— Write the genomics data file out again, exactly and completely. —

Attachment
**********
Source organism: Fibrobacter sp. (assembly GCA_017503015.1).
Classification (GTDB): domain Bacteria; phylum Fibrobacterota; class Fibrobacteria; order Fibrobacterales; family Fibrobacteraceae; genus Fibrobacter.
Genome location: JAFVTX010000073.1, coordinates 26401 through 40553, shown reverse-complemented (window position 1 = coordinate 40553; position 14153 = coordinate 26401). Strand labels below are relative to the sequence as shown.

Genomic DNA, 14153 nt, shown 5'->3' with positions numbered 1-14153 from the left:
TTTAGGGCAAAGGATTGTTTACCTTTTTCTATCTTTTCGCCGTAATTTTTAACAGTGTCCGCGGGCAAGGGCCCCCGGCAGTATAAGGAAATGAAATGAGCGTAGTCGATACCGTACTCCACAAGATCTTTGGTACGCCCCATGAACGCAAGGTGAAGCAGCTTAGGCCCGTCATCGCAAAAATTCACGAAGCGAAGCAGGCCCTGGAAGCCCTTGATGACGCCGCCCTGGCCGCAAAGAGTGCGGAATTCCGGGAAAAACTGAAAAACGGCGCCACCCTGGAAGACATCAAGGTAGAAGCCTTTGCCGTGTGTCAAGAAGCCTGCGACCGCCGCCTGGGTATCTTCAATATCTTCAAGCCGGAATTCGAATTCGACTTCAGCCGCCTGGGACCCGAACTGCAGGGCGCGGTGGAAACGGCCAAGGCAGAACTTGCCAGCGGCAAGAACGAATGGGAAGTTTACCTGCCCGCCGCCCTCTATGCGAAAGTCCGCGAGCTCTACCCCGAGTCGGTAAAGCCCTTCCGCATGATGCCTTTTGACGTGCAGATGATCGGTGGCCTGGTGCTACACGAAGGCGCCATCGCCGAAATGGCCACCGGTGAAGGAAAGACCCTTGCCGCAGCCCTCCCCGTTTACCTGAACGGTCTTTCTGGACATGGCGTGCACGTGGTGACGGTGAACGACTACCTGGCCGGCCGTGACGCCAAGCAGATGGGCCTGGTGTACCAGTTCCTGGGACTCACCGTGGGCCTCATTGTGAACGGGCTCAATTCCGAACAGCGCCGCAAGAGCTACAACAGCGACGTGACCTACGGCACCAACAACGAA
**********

Source organism: Fibrobacter sp. (assembly GCA_017503015.1).
Classification (GTDB): domain Bacteria; phylum Fibrobacterota; class Fibrobacteria; order Fibrobacterales; family Fibrobacteraceae; genus Fibrobacter.
Genome location: JAFVTX010000073.1, coordinates 26401 through 40553, shown reverse-complemented (window position 1 = coordinate 40553; position 14153 = coordinate 26401). Strand labels below are relative to the sequence as shown.

Genomic DNA, 14153 nt, shown 5'->3' with positions numbered 1-14153 from the left:
TTTAGGGCAAAGGATTGTTTACCTTTTTCTATCTTTTCGCCGTAATTTTTAACAGTGTCCGCGGGCAAGGGCCCCCGGCAGTATAAGGAAATGAAATGAGCGTAGTCGATACCGTACTCCACAAGATCTTTGGTACGCCCCATGAACGCAAGGTGAAGCAGCTTAGGCCCGTCATCGCAAAAATTCACGAAGCGAAGCAGGCCCTGGAAGCCCTTGATGACGCCGCCCTGGCCGCAAAGAGTGCGGAATTCCGGGAAAAACTGAAAAACGGCGCCACCCTGGAAGACATCAAGGTAGAAGCCTTTGCCGTGTGTCAAGAAGCCTGCGACCGCCGCCTGGGTATCTTCAATATCTTCAAGCCGGAATTCGAATTCGACTTCAGCCGCCTGGGACCCGAACTGCAGGGCGCGGTGGAAACGGCCAAGGCAGAACTTGCCAGCGGCAAGAACGAATGGGAAGTTTACCTGCCCGCCGCCCTCTATGCGAAAGTCCGCGAGCTCTACCCCGAGTCGGTAAAGCCCTTCCGCATGATGCCTTTTGACGTGCAGATGATCGGTGGCCTGGTGCTACACGAAGGCGCCATCGCCGAAATGGCCACCGGTGAAGGAAAGACCCTTGCCGCAGCCCTCCCCGTTTACCTGAACGGTCTTTCTGGACATGGCGTGCACGTGGTGACGGTGAACGACTACCTGGCCGGCCGTGACGCCAAGCAGATGGGCCTGGTGTACCAGTTCCTGGGACTCACCGTGGGCCTCATTGTGAACGGGCTCAATTCCGAACAGCGCCGCAAGAGCTACAACAGCGACGTGACCTACGGCACCAACAACGAA